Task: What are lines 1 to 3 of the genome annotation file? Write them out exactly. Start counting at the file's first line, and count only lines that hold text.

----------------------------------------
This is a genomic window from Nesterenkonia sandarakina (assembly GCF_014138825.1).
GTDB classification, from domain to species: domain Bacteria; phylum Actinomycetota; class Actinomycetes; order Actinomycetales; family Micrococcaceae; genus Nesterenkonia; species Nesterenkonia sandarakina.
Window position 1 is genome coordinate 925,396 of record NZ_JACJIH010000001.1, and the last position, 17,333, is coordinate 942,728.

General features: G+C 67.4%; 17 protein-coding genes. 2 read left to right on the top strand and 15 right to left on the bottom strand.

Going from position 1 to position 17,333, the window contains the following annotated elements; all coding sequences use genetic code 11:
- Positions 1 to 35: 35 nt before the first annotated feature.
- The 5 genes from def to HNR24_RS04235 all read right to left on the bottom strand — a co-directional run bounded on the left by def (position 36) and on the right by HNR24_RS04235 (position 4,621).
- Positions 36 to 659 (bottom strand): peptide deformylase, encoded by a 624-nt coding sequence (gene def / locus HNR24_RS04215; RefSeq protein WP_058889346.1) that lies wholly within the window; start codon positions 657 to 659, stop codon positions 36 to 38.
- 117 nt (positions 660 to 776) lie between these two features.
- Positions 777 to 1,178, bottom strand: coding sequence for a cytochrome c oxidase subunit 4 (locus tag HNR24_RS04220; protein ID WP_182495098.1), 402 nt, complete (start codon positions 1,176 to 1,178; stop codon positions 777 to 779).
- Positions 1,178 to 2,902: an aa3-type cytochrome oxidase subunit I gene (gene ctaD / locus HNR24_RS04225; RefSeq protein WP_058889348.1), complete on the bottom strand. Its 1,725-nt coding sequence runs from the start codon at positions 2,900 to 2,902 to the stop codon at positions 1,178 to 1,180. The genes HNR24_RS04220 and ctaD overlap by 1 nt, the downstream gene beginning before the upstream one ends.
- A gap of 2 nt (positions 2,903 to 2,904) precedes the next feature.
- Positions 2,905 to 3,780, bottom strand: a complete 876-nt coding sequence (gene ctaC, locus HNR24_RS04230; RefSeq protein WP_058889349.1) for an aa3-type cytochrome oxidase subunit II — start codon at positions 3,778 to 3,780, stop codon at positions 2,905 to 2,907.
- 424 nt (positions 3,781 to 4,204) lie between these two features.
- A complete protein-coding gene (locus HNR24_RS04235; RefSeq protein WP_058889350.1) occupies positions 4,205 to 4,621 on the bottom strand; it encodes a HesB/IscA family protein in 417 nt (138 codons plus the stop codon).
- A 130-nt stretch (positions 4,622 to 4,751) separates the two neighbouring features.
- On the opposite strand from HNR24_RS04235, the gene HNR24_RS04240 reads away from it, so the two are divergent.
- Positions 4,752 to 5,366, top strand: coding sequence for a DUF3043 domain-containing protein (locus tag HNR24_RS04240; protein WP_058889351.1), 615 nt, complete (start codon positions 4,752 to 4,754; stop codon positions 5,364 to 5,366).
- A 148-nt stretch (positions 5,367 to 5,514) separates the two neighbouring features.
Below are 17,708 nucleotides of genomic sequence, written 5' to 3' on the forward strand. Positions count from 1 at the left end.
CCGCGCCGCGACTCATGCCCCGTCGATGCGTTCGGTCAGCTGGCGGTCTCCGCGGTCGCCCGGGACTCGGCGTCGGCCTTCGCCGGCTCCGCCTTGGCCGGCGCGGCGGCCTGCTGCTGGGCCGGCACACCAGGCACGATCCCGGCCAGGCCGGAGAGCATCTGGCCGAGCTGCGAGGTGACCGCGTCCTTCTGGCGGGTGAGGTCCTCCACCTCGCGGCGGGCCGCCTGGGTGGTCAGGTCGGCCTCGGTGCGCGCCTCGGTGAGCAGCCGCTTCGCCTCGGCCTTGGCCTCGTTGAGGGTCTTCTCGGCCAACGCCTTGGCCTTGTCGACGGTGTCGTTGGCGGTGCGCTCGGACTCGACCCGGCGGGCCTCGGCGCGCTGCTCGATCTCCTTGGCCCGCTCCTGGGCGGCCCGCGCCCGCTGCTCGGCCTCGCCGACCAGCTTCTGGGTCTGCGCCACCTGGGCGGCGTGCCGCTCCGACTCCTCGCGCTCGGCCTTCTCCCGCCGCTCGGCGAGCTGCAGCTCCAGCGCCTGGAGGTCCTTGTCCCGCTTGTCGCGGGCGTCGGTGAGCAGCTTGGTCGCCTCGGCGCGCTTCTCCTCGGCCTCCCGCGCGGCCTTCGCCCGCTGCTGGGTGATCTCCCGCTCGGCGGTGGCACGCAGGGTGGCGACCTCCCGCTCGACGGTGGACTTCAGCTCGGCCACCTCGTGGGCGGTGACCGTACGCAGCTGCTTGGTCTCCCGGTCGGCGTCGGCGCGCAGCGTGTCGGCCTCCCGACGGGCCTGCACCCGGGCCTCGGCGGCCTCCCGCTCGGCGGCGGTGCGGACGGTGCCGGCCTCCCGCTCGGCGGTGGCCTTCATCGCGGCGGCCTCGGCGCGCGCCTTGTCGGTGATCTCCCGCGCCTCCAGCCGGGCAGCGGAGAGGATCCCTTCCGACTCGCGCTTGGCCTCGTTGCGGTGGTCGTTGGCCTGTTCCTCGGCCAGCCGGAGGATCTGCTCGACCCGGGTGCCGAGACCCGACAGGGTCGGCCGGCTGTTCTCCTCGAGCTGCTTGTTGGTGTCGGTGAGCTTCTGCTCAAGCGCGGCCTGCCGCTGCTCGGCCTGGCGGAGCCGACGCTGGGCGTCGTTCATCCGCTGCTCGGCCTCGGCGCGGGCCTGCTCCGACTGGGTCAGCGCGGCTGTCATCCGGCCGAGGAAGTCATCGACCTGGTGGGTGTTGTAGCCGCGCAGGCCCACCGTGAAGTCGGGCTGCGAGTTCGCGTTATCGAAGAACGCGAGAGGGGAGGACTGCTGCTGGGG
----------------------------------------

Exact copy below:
This is a genomic window from Nesterenkonia sandarakina (assembly GCF_014138825.1).
GTDB classification, from domain to species: domain Bacteria; phylum Actinomycetota; class Actinomycetes; order Actinomycetales; family Micrococcaceae; genus Nesterenkonia; species Nesterenkonia sandarakina.
Window position 1 is genome coordinate 925,396 of record NZ_JACJIH010000001.1, and the last position, 17,333, is coordinate 942,728.